SEC Network continues to take shape

The day before the conference’s championship game, SEC commissioner Mike Slive, ESPN Senior Vice President Justin Connolly and others sat a table to make announcements about the much-anticipated national SEC television network, which will debut in August of 2014. The network will be owned by ESPN, but profit will be split evenly with the conference.

The biggest news centered on particulars pertaining to what is now being dubbed “SEC Nation,” the conference’s College Gameday-style pregame show. The show will run from 10 AM-noon every Saturday morning and will set the table for weekly triple-headers every Saturday on the SEC Network. The first SEC Nation show will originate from Columbia, S.C. on August 28th, 2014 for South Carolina’s opening season game against Texas A&M. That first Thursday will actually feature a double-header, after South Carolina and Texas A&M play Vanderbilt will face Temple in the nightcap. Slive boasted that it was the first primetime double-header any conference network has put on television that features three teams that were in a bowl game the year before.

After that, SEC Nation will hit the road again in the same weekend two days later when they’ll be live from Auburn AL. for that day’s game featuring Auburn and Ole Miss.

The conference did not announce a full roster of talent for SEC Nation, but they did announce a host, one that is synonymous with exciting college football games, ESPN play-by-play man Joe Tessitore.

“If you follow it closely enough, you’ll probably realize it’s probably the greatest soap opera in all of sports,” Tessitore said. “You have the characters, the stories, the ups and downs. There is no off season in the SEC, we have found that out through the years. This is the strongest conference in College Football. And it’s not because of seven straight BCS titles. It’s because of what it is from top to bottom.”

Tessitore is one of the best and most professional talents ESPN has at their disposal and will bring instant credibility to the show. The conference plans to make further talent announcements shortly after the 2014 BCS national championship game on January 6th.

Other programming of note, the previously announced Paul Finebaum radio show will syndicate live on SEC Network daily. Finebaum’s show is appointment listening to many in SEC country with his array of colorful callers. The four-hour block of programming Finebaum locks up in the doldrums of early/late afternoon programming is a big get for the network.

“Paul has been a great addition at ESPN,” Connolly said. “and he’s going to be a big part of the SEC Network as well in addition to Joe. So we’re thrilled about that.”

The conference also announced other original programming. The popular SEC-centric documentary style series “SEC Storied” is getting a shot in the arm from the network. The show’s allotment of four shows per year now jumps to 10 with the advent of the SEC network, and the conference announced two working titles already in production, as well as showing footage.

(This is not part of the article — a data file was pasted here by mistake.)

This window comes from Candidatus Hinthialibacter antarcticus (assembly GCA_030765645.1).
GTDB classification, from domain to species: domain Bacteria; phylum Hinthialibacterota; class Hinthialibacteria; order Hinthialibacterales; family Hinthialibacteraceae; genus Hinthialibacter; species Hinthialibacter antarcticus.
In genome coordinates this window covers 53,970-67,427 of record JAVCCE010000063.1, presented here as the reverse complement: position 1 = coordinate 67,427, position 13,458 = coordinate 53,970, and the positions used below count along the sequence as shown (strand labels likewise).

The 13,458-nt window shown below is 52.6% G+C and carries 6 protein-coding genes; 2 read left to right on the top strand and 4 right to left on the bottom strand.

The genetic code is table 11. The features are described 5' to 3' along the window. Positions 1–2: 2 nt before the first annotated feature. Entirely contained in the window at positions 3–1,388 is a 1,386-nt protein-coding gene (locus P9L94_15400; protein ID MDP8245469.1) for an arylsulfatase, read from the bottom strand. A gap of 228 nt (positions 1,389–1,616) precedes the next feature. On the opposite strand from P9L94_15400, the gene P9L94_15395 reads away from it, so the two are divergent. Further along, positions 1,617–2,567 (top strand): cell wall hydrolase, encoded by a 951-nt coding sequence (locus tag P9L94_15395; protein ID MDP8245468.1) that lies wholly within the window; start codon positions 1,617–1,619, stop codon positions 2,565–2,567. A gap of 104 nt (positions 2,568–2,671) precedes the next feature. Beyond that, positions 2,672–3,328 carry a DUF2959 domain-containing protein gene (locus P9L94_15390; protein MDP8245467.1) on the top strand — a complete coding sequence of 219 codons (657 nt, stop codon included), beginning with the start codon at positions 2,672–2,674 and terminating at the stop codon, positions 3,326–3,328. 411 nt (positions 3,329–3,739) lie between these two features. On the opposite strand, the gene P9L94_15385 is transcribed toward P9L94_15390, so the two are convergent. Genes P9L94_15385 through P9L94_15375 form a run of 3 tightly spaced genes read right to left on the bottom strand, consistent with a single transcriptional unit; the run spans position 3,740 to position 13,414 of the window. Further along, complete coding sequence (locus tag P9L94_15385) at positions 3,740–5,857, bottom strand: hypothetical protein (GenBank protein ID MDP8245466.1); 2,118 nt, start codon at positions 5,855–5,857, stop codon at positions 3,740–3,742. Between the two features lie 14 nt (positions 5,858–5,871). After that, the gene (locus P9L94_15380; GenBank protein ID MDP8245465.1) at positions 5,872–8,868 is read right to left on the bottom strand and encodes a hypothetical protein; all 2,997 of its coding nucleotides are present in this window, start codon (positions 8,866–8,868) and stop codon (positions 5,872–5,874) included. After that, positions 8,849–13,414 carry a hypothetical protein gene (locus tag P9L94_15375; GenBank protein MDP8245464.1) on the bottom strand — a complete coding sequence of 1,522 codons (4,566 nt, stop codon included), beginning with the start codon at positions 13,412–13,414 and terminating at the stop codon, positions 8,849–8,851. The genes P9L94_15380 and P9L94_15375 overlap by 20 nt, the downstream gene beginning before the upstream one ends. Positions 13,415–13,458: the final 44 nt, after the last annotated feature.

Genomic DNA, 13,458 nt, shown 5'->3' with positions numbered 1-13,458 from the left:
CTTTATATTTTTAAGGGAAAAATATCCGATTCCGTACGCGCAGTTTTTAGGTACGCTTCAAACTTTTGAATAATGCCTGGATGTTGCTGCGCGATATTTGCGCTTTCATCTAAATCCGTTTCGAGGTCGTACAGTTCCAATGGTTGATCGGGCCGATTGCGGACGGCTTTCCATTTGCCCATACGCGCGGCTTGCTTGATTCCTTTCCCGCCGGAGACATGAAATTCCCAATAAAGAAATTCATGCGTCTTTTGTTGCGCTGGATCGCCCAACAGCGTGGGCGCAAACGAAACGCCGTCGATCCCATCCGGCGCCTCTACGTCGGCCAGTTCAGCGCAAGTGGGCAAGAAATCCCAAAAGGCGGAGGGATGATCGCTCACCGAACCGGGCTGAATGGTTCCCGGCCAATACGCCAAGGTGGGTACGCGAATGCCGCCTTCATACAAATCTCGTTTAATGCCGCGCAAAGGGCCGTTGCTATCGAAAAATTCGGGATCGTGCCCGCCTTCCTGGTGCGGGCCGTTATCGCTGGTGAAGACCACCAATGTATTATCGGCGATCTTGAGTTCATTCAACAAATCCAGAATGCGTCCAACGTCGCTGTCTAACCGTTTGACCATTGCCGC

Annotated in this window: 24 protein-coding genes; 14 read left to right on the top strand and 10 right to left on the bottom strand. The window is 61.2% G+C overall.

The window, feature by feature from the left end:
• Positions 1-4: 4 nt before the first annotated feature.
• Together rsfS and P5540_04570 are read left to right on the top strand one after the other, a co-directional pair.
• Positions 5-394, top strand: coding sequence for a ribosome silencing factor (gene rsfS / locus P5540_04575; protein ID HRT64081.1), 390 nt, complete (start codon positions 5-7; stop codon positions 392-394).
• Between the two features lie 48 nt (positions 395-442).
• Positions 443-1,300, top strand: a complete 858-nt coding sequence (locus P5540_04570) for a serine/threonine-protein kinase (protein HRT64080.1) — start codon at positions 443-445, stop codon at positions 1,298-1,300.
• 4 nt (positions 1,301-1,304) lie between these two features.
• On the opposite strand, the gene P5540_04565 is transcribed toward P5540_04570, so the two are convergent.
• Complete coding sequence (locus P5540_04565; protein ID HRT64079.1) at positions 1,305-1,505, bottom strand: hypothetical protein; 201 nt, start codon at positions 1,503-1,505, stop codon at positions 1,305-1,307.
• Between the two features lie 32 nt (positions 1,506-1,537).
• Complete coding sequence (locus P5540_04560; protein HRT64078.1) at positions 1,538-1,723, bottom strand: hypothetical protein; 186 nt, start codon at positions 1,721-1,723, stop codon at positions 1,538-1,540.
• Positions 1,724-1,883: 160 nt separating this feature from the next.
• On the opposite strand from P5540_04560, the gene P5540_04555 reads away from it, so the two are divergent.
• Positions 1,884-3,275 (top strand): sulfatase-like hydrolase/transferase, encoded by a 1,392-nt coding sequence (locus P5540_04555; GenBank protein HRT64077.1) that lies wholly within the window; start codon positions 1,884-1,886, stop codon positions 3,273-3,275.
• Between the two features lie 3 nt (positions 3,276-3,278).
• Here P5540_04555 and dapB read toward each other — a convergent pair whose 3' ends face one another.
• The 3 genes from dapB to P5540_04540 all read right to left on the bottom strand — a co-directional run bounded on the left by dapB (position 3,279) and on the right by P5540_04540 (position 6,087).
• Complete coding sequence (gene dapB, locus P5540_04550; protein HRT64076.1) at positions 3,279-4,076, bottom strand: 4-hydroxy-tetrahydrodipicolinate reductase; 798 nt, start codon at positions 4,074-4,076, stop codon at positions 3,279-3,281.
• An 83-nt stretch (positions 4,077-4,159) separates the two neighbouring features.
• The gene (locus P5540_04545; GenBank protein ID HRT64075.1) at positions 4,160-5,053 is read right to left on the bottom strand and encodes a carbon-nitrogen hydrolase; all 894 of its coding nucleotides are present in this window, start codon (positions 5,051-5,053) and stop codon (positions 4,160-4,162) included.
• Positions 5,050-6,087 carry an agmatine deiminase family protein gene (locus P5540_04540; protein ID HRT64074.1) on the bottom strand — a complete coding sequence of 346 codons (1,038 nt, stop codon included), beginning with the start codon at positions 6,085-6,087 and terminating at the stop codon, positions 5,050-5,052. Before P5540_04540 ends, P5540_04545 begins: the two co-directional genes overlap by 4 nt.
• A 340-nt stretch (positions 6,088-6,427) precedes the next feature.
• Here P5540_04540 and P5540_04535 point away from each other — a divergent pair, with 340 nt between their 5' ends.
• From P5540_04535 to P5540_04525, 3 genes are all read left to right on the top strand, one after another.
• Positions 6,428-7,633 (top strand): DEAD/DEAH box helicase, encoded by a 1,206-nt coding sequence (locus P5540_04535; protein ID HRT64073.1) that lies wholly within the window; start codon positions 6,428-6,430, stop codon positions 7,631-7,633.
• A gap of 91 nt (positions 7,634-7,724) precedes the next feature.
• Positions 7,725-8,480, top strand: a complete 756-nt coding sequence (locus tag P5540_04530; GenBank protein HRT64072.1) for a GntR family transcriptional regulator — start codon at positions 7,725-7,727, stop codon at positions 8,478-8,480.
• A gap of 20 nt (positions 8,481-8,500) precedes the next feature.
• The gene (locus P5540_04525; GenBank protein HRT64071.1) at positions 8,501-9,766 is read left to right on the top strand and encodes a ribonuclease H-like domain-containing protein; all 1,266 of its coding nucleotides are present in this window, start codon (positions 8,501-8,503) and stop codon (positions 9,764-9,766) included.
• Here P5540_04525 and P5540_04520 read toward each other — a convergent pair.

“Bo, Barkley and the Big hurt” will center around three of Auburn’s most famous athletes: Football/baseball player Bo Jackson, basketball player Charles Barkley and baseball player Frank Thomas. The preview footage showed a sideline camera shot of Auburn’s improbable field goal return for a touchdown to defeat Alabama in the 2013 Iron Bowl complete with Bo Jackson’s reaction and stunned disbelief. It will debut on ESPN on February 24th.

“Superfans,” the working title of the other announced SEC Storied documentary will chronicle the colorful fans of the SEC and the footage shown was that of political analyst James Carville talking about his love for the LSU Tigers from his home.

Beyond that, Slive promised 1,000 live events as the low watermark for live events on the network and hopes to eclipse that within the first year.

The one thing that was missing from the SEC network press conference was any announcement of carriage deals with a cable or satellite providers. That can be interpreted in different ways. It may signal the SEC is playing hardball, and keeping negotiations with carriers close to the vest. On the other hand, it could mean the conference is having trouble negotiating with carriers. Reports have the conference pursuing a fee upwards of $0.80/month per subscriber in the 11 SEC states. The PAC-12 and Big Ten networks each collect near that amount in their respective regions. Projections of out-of-region subscriber fees have the SEC going after a $0.15/month rate.

Instead of a formal carriage announcement, conference brass again pushed for fans to implore their cable or satellite providers to pick the network up via the website

To end things, the network debuted its new marketing blitz including three commercial spots that ESPN will push heavily during bowl season, especially in games that involve SEC teams. Below is one.

The AD campaign implores the audience to “take it all in.” On August 21st, 2014 we’ll finally be able to.

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Richard Johnson
Richard lives in Gainesville and prides himself in being a bonafide lifelong Alachua County Resident. He attends the University of Florida and is in his third year studying Telecommunications. He isn’t sure how he started loving football being the son of two immigrants that don’t care about the sport, but he has developed a borderline unhealthy obsession with it. In his free time, Richard watches other sports and is an avid fan of the Los Angeles Lakers and Tampa Bay Rays. He doesn’t like chocolate, knows Moe’s is better than Chipotle and drinks way too many Arnold Palmers. He also took up golf in the summer of 2012. That pursuit isn’t going well. You can listen to him talk about sports during the Cheapseats radio show on ESPN 850-WRUF or online at Follow him on Twitter at @RagjUF.